Nickoyan Wallace v. United States of America

2011 | Cited 0 times | D. Rhode Island | March 1, 2011


Nickoyan Wallace has filed a renewed motion to vacate sentence pursuant to 28 U.S.C. § 2255 seeking review of his re-sentencing by this Court. For the reasons set forth below, that motion is denied, and Wallace's motion to amend the renewed §2255 motion is likewise denied.


On November 8, 2001, Wallace was found guilty by a jury of

perpetrating an armed robbery of a gun store in Providence.2 The evidence showed that Wallace and his brother, TimiWallace, burst into the gun shop, pointed guns at the proprietor and afemale store employee and fled with six guns and ammunition.

The pretrial services report (PSR) calculated a guideline sentencing range (GSR) on Counts 1-3 of 97 to 121 months, based on a total offense level of 29, and a Criminal History Category II. (PSR ¶¶ 7, 8, 14, 58.) The Count 4 offense carried a mandatory consecutive sentence of 7 years (84 months). ( Id. ¶32.) This Court sentenced Wallace to 120 months imprisonment as to Counts 1, 2 and 3 to be served concurrently and to 60 months imprisonment on Count 4, to be served consecutively to the sentence on Counts 1 -3 --- for a total of 204 months (17 years) imprisonment, followed by three years of supervised release.3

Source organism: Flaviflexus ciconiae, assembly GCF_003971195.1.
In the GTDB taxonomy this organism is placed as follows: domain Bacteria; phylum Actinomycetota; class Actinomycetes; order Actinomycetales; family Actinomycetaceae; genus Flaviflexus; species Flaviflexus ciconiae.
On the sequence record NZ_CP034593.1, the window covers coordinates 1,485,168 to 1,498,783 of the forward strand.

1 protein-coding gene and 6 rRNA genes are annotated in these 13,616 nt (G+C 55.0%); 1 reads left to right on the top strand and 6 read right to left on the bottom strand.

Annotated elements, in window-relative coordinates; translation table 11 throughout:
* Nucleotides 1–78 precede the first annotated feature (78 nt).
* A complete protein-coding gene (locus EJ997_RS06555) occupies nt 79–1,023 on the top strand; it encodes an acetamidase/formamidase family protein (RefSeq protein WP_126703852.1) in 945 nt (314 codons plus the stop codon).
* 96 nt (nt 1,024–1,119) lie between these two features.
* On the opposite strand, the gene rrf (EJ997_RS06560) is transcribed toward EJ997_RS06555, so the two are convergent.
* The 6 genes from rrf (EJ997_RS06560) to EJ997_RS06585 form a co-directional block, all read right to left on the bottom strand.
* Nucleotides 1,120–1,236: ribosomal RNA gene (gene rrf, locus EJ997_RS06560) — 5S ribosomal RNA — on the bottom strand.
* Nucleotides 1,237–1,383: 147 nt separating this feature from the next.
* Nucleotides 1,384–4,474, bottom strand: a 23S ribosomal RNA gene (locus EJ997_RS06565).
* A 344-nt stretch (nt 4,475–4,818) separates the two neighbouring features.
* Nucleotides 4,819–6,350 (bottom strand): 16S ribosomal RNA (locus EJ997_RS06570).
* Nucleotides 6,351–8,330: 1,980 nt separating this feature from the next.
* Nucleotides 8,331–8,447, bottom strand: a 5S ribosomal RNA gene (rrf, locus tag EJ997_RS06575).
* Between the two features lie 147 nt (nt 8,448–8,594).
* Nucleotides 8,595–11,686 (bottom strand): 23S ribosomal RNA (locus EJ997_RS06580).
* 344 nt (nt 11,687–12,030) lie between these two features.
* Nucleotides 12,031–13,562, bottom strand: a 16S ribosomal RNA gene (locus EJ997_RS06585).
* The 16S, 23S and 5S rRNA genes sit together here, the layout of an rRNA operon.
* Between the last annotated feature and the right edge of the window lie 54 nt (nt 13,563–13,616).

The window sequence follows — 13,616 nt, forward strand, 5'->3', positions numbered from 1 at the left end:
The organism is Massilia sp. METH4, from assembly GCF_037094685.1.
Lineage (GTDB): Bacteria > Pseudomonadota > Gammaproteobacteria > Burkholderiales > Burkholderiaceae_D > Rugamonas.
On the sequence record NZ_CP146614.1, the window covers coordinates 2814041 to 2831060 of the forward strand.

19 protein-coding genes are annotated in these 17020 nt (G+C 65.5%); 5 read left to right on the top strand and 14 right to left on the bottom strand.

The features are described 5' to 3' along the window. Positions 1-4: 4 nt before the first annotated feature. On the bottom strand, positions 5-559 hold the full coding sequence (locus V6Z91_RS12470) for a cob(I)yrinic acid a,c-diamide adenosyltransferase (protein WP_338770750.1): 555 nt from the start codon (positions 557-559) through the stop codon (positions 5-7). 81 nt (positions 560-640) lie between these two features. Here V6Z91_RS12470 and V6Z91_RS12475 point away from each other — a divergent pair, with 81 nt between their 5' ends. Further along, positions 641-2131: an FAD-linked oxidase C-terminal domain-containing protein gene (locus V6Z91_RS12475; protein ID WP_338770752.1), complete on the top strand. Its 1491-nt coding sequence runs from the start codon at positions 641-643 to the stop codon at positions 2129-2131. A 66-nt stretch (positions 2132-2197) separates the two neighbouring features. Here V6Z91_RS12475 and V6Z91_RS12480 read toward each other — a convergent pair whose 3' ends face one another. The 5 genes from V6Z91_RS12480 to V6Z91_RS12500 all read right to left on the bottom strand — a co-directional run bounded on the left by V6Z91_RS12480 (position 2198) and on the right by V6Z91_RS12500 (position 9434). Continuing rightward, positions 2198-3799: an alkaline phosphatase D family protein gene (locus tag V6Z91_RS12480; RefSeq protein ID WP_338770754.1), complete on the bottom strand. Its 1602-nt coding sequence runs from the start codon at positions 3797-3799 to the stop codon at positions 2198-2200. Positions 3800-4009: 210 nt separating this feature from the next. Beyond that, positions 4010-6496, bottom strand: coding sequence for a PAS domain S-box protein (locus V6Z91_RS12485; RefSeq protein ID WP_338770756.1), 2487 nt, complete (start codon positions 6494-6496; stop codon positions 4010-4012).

The Court of Appeals affirmed Wallace's conviction on all counts. United States v. Wallace, 71 Fed. Appx. 868 (1st Cir. 2003), and further review was denied by the U.S. Supreme Court on March 22, 2004. In re: Wallace, 541 U.S. 934 (2004).4

Wallace then filed his initial motion to vacate sentence pursuant to 28 U.S.C. §2255, raising 11 separate grounds for relief. He subsequently sought to amend his § 2255 motion, to add a claim that his counsel was ineffective for failing to challenge an alleged "unwarranted double-counting" in the imposition of his sentence. Based on the Government's concurrence as to that new claim, this Court granted the motion to amend and awarded § 2255 relief solely on the basis of the double-counting in the calculation of Wallace's sentence, finding it unnecessary to reach Wa lace's other § 2255 claims. See United States v. Wallace, 2006 WL 1495518 at *3-4 (D.R.I. May 25, 2006).5

This Court set the matter for re-sentencing, appointed new counsel, Attorney William C. DiMitri, to represent Wallace, directed the U.S. Probation Office to prepare a revised PSR, and ordered both the Government and Wallace to file presentence memoranda on (1) whether the sentencing guidelines would be mandatory or advisory at Wallace's resentencing and (2) the extent to which this Court could impose a greater or lesser sentence than the sentence originally imposed. Id. at *4.